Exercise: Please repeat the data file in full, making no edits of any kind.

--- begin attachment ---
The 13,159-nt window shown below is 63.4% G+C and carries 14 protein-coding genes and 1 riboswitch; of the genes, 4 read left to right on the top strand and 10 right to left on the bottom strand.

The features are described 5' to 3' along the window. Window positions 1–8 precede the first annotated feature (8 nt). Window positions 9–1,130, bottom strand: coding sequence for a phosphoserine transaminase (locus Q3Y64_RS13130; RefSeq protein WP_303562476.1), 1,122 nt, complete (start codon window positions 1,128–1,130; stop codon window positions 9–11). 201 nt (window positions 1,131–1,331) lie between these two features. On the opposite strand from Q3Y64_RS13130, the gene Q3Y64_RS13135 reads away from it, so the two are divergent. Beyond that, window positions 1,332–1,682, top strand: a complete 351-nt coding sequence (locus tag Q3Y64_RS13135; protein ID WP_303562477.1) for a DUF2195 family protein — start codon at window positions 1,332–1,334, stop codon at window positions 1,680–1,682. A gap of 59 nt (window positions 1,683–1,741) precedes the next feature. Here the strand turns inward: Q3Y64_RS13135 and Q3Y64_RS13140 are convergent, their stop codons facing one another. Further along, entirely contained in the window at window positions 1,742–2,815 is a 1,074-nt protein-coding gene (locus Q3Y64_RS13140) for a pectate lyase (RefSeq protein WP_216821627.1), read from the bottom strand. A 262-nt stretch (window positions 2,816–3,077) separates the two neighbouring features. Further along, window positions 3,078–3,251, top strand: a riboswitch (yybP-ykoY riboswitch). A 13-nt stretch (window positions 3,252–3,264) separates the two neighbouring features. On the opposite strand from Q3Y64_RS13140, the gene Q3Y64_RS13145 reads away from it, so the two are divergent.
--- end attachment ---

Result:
The 13,159-nt window shown below is 63.4% G+C and carries 14 protein-coding genes and 1 riboswitch; of the genes, 4 read left to right on the top strand and 10 right to left on the bottom strand.

The features are described 5' to 3' along the window. Window positions 1–8 precede the first annotated feature (8 nt). Window positions 9–1,130, bottom strand: coding sequence for a phosphoserine transaminase (locus Q3Y64_RS13130; RefSeq protein WP_303562476.1), 1,122 nt, complete (start codon window positions 1,128–1,130; stop codon window positions 9–11). 201 nt (window positions 1,131–1,331) lie between these two features. On the opposite strand from Q3Y64_RS13130, the gene Q3Y64_RS13135 reads away from it, so the two are divergent. Beyond that, window positions 1,332–1,682, top strand: a complete 351-nt coding sequence (locus tag Q3Y64_RS13135; protein ID WP_303562477.1) for a DUF2195 family protein — start codon at window positions 1,332–1,334, stop codon at window positions 1,680–1,682. A gap of 59 nt (window positions 1,683–1,741) precedes the next feature. Here the strand turns inward: Q3Y64_RS13135 and Q3Y64_RS13140 are convergent, their stop codons facing one another. Further along, entirely contained in the window at window positions 1,742–2,815 is a 1,074-nt protein-coding gene (locus Q3Y64_RS13140) for a pectate lyase (RefSeq protein WP_216821627.1), read from the bottom strand. A 262-nt stretch (window positions 2,816–3,077) separates the two neighbouring features. Further along, window positions 3,078–3,251, top strand: a riboswitch (yybP-ykoY riboswitch). A 13-nt stretch (window positions 3,252–3,264) separates the two neighbouring features. On the opposite strand from Q3Y64_RS13140, the gene Q3Y64_RS13145 reads away from it, so the two are divergent.